The camerawork by the Coen Bros includes impressive landscape photography and tight action choreography. The gun violence is raw, visceral, and works well against the desolate yet vibrant southwestern backdrop. Despite being their first PG-13 film since Intolerable Cruelty (2003), the Coen Bros’ action scenes hit hard with suspense and expert pacing, letting the six-shooters and repeater rifles draw you into the cowboy-outlaw confrontations. It’s a good showcase of how effective filmmaking can take even “toned-down” violence packaged for mainstream audiences and make it satisfying.
All things considered, True Grit is one of the better modern American westerns and a welcome addition to the Coen Bros’ filmography. It goes to show you how intelligent and satisfying a standard Hollywood genre film can be if put in the right hands. Sure, the movie has its weaknesses like any adventure, namely an eye-roller of an epilogue that overemphasizes the independence of Ross’ character, but these are minor scuffs on a well constructed, well written western that’s as purebred as anything John Wayne ever starred in. True Grit is far from the most ambitious or creative of the Coen Bros’ projects, but sometimes, an old-fashioned Hollywood shoot ’em up handmade (even remade) by proven American auteurs is just what the doctor ordered.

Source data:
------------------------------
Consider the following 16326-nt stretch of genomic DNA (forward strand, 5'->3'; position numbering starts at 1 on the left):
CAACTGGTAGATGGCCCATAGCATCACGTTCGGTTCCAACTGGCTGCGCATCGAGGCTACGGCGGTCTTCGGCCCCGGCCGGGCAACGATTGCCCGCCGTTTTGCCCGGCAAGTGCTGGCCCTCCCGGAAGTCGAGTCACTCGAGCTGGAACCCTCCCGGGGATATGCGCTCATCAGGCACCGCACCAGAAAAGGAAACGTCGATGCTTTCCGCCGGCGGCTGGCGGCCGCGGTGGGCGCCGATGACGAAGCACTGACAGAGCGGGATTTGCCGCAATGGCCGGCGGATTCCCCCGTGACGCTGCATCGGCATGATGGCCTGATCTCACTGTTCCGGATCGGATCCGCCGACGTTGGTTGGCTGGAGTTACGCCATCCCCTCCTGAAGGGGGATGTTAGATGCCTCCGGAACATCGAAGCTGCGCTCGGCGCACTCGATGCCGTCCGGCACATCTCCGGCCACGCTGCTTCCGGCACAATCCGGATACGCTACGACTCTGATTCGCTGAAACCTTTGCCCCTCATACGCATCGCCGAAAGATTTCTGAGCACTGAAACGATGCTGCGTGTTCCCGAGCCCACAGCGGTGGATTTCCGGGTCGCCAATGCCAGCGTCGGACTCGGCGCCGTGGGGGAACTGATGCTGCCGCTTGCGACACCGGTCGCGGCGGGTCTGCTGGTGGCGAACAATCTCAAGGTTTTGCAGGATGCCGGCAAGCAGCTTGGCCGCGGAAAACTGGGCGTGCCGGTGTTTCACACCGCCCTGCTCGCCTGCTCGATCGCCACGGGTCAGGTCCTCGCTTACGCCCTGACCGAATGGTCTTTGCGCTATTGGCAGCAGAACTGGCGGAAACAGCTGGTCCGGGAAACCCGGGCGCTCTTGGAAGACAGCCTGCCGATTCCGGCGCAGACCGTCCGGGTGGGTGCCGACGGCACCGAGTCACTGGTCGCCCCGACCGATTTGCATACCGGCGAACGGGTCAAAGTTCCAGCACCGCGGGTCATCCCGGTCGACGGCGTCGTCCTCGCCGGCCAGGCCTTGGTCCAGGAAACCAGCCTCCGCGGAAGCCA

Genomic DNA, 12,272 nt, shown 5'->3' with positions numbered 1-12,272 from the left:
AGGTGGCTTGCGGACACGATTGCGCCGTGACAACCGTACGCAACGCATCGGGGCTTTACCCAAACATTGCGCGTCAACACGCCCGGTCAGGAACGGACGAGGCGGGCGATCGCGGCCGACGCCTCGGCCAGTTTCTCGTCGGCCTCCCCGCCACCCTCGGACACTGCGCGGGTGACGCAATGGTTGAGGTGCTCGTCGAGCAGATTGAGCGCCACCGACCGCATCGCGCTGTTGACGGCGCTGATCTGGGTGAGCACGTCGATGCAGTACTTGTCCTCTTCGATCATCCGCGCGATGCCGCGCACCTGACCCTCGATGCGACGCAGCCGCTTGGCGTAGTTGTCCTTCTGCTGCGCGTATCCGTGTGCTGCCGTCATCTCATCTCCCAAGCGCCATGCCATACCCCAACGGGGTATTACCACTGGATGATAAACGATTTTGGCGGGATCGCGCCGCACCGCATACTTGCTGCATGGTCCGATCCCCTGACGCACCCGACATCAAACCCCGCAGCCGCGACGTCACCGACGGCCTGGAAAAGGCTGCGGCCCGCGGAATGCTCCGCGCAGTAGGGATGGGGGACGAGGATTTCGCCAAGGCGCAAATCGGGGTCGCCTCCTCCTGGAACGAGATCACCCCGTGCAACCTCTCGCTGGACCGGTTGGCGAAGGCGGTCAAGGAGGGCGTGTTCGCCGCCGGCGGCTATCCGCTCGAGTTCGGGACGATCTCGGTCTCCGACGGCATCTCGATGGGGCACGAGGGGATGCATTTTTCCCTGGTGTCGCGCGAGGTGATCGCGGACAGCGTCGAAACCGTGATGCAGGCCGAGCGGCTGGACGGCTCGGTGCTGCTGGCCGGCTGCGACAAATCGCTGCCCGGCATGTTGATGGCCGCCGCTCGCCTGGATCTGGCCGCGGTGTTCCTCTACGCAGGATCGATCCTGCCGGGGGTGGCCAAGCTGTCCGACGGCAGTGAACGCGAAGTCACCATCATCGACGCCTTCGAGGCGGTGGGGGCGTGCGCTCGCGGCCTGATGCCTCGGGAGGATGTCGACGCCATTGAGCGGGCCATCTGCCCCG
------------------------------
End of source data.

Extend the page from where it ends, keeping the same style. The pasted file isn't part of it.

SUMMARY & RECOMMENDATION: The Coen Bros stick to the basics and get the most out of their rootin’ tootin’ screenplay. The characters are well drawn, the adventure is both violent and funny, and the western action scenes are as exciting as they come.
— However… the epilogue ends the adventure on a somewhat sour not with its clunky narration and contrived character summary.
? John Wayne? I DO NOT KNOW THAT MAN.